Jimmy never ceases to amaze…
Q: Why is Mugabe's picture included? He wasn't a dictator when Carter hosted him after his win in the 1980 election.
A: Carter's meddling in Zimbabwe goes back to the start of his administration. His Zimbabwe policy was a combination of disdain for the Ian Smith government and a willingness to turn a blind eye to the thuggish regimes in the area. This included ignoring Mugabe's campaign of terror leading up to and through the 1979 elections when Muzorewa became PM through majority vote.
Because whites still held 28 percent of the parliamentary seats, African leaders refused to support the new government and Mugabe threatened more war. Carter, in a move that presages his career in and out of government ever since, sided with the anti-democratic African leaders and persuaded Congress to maintain sanctions on Zimbabwe. So, the new Zimbabwean government was isolated and left to fend off Mugabe's thugs alone. Ultimately, the Muzorewa government collapsed and new elections were scheduled for early 1980.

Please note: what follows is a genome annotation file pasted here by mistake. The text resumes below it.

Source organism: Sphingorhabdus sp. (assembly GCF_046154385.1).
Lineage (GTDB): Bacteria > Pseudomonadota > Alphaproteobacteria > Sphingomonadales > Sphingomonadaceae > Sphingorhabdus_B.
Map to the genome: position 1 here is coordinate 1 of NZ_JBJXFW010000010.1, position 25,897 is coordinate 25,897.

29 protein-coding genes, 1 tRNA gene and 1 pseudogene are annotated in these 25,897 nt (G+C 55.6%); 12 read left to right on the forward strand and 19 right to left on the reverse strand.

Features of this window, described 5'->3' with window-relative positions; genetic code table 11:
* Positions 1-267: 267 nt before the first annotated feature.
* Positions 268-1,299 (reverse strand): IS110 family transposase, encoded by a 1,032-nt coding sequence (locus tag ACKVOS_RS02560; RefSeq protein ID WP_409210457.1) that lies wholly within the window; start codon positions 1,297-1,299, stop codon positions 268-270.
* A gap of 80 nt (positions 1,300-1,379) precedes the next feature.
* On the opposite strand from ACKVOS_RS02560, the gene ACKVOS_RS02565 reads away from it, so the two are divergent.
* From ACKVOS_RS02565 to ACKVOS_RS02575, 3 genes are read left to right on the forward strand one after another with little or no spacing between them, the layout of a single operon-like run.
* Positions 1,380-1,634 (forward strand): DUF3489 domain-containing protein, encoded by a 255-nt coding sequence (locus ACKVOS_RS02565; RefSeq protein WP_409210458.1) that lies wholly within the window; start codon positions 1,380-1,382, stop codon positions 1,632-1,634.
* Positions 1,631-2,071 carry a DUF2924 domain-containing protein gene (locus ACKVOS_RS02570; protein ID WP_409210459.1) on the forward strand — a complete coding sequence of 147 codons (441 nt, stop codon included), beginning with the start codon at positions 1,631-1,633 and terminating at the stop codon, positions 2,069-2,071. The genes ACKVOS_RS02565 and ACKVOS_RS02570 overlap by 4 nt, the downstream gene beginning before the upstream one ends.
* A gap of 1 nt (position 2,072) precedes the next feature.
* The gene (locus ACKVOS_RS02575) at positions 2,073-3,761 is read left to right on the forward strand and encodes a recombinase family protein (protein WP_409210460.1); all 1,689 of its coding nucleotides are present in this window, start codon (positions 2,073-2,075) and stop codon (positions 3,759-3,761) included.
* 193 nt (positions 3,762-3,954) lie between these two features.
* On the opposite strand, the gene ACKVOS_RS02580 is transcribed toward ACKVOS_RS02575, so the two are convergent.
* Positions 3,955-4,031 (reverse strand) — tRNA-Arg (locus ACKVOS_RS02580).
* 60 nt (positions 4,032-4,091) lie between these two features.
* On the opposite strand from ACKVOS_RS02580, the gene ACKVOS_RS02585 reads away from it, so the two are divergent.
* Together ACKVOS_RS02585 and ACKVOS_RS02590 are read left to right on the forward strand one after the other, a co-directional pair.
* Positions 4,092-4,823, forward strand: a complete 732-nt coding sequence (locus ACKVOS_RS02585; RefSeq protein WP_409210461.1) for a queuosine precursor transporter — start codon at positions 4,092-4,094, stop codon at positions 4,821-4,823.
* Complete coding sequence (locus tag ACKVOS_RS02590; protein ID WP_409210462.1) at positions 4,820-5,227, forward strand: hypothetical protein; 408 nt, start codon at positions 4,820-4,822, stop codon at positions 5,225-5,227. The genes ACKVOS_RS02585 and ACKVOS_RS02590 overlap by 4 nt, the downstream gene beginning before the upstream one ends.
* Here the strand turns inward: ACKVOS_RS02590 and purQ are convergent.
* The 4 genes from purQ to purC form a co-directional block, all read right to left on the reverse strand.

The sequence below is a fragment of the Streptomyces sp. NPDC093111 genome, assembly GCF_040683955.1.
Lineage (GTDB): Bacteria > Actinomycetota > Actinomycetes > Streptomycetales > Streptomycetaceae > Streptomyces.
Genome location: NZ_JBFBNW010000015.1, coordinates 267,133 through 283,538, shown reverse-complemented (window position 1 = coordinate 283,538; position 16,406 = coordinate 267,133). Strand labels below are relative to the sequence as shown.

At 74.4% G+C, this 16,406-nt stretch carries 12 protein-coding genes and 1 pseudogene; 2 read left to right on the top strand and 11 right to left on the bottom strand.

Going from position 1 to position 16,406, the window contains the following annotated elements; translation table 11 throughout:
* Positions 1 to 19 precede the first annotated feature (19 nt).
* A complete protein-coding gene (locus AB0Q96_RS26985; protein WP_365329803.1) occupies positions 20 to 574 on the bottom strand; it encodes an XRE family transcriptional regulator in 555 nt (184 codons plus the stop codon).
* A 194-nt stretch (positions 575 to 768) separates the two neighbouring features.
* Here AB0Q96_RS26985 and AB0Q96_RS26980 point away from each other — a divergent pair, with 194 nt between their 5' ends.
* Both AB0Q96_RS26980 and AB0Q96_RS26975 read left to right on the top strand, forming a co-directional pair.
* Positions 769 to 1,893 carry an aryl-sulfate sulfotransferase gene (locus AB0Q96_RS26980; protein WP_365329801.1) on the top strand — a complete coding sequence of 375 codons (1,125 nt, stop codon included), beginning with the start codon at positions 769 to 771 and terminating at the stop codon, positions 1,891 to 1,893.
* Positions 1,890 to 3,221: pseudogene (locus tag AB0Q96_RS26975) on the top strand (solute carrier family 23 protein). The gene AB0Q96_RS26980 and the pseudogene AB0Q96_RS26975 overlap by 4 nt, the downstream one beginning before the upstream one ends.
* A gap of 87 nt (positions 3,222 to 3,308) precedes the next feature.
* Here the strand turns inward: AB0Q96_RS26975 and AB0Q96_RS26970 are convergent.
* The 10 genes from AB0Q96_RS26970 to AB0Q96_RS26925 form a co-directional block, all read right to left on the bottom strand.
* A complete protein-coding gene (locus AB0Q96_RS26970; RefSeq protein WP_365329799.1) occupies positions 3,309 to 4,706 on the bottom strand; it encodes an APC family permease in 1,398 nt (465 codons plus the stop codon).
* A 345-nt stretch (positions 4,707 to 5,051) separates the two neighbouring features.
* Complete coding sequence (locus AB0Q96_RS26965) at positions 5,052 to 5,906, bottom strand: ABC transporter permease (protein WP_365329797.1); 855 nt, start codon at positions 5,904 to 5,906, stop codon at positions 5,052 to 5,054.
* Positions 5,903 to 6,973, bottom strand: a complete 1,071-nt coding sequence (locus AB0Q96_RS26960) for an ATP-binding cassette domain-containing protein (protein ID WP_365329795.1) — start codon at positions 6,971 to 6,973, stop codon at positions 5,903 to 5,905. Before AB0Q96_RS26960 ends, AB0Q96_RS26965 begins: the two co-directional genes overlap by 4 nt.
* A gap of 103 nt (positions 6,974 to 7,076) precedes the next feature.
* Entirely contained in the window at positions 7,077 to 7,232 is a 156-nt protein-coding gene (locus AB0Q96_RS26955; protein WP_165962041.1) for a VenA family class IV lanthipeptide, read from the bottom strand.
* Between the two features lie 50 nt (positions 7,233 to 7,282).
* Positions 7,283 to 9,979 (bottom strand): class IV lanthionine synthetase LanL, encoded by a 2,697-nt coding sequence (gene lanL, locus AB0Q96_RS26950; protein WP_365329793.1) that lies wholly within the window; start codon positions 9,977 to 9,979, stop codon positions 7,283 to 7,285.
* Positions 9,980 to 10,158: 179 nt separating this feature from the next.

Carter's meddling continued when he declared that, although the 1979 election was fair he could not support the outcome because Mugabe did not participate. That plus Mugabe's threat of continued violence if he did not win the election ultimately resulted in his coming to power. Carter, as he is wont to do, declared the 1980 election 'free and fair' and lifted sanctions. A little more than a year later, Mugabe initiated Zimbabwe's downward slide from democracy by suggesting a referendum be held to determine if the country should be a one-party state.
So, in summary, Carter's meddling then and thereafter has earned him the company illustrated above.